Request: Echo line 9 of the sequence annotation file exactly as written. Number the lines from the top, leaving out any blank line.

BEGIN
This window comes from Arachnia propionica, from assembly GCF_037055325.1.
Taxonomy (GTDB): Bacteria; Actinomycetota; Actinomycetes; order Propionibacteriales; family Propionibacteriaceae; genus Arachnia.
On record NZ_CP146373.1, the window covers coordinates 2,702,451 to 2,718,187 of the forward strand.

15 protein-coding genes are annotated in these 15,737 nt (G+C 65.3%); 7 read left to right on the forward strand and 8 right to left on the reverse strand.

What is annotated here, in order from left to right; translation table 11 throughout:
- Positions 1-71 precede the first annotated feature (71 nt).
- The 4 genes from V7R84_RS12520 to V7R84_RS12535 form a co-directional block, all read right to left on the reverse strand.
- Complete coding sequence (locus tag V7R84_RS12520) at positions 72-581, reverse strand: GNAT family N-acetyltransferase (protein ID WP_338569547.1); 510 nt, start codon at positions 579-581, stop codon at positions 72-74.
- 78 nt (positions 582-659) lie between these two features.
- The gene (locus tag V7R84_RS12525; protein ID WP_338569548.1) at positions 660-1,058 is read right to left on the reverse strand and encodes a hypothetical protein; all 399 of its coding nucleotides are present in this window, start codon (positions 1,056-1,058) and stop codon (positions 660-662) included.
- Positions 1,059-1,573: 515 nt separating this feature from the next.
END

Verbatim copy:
- 78 nt (positions 582-659) lie between these two features.